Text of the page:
The Church and the Special Areas In the debate on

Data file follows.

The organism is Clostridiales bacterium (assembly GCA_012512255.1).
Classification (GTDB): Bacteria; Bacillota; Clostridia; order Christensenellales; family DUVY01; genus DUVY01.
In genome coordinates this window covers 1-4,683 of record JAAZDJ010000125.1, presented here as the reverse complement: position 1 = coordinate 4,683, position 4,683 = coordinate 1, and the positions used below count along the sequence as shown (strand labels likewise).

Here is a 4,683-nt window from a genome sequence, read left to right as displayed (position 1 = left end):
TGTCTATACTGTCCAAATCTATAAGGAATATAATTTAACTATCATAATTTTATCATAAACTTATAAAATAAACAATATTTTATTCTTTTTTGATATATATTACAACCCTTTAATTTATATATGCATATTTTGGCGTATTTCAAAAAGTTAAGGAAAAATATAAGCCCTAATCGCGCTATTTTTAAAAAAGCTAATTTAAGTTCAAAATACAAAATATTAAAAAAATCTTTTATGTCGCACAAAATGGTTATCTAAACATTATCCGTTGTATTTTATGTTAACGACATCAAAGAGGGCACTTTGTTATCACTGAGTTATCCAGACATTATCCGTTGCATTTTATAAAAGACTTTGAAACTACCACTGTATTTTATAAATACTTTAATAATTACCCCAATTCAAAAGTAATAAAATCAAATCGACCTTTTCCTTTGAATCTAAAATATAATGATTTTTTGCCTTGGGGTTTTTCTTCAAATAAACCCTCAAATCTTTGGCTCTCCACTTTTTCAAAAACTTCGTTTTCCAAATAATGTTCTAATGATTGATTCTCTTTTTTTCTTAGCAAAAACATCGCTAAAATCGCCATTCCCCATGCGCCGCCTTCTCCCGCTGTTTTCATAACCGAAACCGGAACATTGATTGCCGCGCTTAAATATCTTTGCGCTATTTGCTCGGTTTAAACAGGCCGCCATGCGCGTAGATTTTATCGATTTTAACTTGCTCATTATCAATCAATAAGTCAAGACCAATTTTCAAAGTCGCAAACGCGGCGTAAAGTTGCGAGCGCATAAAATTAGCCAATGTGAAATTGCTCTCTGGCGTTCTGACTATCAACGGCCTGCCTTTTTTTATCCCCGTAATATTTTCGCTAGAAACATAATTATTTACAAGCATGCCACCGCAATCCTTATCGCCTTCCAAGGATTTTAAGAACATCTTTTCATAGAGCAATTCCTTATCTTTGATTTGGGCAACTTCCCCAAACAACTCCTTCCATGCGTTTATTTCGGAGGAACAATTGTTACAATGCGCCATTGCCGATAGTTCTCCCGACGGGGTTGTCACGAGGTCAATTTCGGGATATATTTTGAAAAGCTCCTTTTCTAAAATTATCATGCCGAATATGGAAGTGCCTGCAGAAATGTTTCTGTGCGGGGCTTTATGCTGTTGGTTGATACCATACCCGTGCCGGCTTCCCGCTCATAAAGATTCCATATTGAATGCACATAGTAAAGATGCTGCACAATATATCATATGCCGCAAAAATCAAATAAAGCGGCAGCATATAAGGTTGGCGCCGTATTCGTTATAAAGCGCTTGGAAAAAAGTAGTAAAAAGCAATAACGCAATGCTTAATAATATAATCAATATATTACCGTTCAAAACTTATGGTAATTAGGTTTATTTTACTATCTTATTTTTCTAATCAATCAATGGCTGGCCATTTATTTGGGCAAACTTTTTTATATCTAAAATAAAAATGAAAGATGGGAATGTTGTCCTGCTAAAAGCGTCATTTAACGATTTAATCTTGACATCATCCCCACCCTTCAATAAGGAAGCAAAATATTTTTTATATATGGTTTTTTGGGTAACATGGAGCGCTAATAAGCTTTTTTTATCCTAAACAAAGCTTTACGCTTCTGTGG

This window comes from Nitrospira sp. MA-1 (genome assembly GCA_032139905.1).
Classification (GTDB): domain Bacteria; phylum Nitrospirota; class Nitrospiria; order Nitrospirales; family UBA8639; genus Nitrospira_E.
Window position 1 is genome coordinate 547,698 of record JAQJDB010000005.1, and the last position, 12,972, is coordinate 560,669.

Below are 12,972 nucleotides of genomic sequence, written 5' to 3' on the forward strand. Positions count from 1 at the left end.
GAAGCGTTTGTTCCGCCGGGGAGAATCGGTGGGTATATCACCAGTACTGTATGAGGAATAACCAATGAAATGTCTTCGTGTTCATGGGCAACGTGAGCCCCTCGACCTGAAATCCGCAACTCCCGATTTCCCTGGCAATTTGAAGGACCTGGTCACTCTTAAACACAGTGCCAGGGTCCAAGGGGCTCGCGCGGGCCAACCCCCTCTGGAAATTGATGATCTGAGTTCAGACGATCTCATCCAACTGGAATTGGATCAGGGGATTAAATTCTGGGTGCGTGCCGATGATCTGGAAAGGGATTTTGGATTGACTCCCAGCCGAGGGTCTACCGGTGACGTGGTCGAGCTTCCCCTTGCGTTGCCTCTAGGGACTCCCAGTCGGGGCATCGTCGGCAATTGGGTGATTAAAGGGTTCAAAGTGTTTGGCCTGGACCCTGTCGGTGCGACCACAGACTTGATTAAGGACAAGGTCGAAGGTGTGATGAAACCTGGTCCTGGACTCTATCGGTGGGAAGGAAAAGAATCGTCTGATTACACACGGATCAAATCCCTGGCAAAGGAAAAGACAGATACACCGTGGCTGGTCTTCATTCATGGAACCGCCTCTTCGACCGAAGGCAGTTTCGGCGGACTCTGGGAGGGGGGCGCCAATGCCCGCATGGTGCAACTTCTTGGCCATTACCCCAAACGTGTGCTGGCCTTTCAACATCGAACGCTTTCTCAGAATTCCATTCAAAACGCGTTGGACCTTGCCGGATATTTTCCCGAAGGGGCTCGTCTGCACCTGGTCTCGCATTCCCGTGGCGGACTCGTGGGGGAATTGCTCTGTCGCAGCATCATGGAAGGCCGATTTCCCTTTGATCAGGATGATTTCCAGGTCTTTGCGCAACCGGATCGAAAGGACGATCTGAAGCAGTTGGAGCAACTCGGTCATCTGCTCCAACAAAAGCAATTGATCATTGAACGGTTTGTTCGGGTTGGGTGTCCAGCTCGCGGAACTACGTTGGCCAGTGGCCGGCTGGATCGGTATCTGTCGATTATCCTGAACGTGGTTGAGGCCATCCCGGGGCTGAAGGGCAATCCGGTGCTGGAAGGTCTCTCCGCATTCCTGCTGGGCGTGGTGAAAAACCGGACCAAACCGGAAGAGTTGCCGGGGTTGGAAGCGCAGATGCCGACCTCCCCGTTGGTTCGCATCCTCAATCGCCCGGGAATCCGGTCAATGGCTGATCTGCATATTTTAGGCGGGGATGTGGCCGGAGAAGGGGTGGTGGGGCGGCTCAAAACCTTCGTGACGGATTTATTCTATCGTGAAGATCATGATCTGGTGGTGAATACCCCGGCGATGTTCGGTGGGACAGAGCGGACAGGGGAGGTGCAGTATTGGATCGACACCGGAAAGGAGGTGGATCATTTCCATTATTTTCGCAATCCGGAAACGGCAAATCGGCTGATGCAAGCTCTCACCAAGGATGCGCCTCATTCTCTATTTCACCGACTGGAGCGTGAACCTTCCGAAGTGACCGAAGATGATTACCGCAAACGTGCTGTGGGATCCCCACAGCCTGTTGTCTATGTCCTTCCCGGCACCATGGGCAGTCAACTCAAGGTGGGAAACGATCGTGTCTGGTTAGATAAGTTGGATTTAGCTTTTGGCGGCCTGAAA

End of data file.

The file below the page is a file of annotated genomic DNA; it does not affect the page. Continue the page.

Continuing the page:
the Expiring Laws Continuance Bill in the House of Lords on Tuesday, the Archbishop of Canterbury and. the Bishop of Winchester joined in the attack on the Government's failure to relieve the Special Areas—an entirely right and proper manifestation of the Church's concern for the unemployed. At the moment there is a danger that the Government's promise to introduce new legislation next year may become an excuse for continued inaction now ; the Special Areas Act is unsatisfactory and inadequate, but it offers opportunities for action of which the Government should make the fullest possible use. At the same time, it must give careful consideration to the proposals to be embodied in the new Bill ; this week Sir Robert Home's South Wales Trade Recovery and Expansion Committee has issued a Memorandum summarising its proposals for reviving the coal industry. The committee recommends. that a Government subsidy should be used to fight subsidised foreign competition, and that this weapon should be used to secure the formation of a European Coal Cartel which will give South Wales a fair share of export markets. The com- mittee is right in thinking that a revival of coal-exports must be the basis for any recovery in South Wales ; but subsidies and cartels are instruments which demand the strictest supervision if they are really to assist industry and not merely increase profits. .